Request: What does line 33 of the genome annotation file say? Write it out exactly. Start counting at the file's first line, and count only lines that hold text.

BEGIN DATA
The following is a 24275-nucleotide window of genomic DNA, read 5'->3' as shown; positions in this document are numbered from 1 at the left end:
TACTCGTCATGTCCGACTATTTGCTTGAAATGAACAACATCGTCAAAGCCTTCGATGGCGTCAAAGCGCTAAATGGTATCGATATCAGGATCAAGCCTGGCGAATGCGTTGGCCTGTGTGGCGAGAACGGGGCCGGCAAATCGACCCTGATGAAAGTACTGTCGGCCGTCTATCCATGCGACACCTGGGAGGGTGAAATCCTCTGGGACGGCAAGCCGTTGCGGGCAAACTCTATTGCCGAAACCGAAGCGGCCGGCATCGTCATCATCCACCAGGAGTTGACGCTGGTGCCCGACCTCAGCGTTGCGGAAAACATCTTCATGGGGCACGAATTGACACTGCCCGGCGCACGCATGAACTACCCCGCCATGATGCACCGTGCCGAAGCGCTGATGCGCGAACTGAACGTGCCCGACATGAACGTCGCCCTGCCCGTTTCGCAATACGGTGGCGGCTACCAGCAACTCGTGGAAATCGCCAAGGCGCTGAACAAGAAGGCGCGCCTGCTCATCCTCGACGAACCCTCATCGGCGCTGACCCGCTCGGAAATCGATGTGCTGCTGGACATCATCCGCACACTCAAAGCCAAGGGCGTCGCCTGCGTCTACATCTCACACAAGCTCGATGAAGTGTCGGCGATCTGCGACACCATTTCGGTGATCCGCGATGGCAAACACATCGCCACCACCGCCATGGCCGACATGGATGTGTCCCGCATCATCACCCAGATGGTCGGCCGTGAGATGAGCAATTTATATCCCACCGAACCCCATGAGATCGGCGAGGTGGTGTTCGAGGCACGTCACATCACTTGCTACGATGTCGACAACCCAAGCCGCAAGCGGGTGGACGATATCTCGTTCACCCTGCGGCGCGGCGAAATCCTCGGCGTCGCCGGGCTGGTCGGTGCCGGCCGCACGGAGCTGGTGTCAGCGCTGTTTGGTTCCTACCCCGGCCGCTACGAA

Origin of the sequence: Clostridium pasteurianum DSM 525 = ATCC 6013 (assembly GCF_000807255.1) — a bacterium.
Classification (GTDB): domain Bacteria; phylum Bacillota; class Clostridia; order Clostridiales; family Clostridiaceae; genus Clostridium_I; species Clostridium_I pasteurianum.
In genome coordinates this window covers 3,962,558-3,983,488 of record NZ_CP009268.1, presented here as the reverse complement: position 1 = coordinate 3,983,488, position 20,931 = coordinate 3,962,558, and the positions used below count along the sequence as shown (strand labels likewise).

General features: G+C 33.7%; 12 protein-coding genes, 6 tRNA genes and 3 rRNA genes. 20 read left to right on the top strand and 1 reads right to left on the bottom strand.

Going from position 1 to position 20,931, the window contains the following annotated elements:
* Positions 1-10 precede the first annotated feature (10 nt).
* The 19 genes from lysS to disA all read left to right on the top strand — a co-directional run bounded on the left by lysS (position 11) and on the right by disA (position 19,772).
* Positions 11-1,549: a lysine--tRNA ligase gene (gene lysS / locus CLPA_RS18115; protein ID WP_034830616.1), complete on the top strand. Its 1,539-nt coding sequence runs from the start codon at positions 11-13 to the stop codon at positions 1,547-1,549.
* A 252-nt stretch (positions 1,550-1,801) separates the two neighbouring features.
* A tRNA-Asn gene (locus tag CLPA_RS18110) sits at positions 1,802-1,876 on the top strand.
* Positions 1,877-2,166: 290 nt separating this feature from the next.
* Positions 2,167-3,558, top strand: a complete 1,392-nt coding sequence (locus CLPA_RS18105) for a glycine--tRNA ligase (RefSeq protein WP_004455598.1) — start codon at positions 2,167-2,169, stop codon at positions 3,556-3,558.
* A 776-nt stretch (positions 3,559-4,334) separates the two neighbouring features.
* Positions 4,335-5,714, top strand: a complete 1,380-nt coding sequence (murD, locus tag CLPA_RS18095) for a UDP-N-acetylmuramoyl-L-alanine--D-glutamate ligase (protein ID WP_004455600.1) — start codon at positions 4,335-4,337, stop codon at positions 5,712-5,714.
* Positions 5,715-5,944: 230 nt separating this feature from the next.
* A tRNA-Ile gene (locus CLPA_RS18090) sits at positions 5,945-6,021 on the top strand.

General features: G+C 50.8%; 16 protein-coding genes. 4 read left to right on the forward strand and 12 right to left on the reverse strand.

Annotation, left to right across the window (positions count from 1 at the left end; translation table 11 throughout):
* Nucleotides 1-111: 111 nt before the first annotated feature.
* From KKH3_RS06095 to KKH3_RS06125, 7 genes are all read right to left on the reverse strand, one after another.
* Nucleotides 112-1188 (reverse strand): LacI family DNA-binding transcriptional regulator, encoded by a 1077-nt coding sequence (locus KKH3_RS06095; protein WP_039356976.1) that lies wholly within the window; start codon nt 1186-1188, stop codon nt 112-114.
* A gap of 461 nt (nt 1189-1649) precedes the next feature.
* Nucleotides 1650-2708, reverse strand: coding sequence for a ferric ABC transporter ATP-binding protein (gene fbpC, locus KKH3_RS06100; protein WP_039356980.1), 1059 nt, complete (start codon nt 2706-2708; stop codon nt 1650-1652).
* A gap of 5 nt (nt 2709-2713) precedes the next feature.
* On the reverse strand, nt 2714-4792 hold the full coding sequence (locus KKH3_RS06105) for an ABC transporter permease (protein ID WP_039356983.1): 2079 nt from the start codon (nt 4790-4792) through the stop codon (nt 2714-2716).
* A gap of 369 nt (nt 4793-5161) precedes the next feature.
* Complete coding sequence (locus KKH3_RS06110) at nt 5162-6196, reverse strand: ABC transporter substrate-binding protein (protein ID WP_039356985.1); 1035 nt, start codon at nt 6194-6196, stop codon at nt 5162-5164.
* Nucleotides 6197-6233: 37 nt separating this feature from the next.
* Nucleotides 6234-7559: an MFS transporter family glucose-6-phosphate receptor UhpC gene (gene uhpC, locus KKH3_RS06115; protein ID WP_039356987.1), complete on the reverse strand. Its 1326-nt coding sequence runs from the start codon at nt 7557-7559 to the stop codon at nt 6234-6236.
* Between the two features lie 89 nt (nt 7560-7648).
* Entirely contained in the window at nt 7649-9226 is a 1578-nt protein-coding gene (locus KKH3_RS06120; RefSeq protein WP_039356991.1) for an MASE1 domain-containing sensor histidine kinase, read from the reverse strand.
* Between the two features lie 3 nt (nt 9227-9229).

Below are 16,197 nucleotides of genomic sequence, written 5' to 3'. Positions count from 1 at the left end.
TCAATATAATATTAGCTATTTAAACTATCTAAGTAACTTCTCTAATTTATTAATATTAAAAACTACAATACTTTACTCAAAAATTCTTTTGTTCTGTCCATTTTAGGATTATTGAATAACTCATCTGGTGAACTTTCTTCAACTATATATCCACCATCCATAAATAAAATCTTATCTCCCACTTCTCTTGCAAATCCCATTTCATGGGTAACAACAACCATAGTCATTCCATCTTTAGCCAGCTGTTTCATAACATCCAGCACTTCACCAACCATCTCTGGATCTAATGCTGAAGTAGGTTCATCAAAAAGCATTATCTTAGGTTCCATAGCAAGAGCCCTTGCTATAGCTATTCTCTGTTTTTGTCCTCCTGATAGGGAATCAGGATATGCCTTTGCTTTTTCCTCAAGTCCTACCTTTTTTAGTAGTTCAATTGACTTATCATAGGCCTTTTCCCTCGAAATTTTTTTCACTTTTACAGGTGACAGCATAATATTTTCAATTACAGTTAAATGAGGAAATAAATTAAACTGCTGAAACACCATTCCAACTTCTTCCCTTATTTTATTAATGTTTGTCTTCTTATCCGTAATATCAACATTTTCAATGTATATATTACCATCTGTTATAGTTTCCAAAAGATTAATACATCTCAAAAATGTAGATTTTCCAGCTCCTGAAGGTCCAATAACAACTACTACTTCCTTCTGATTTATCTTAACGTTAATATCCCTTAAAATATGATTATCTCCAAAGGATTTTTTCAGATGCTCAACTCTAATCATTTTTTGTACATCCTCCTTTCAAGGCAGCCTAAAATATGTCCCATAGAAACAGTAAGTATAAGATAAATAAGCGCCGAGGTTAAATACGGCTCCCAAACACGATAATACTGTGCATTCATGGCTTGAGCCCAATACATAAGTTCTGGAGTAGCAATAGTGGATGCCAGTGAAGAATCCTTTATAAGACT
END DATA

* Entirely contained in the window at nt 7649-9226 is a 1578-nt protein-coding gene (locus KKH3_RS06120; RefSeq protein WP_039356991.1) for an MASE1 domain-containing sensor histidine kinase, read from the reverse strand.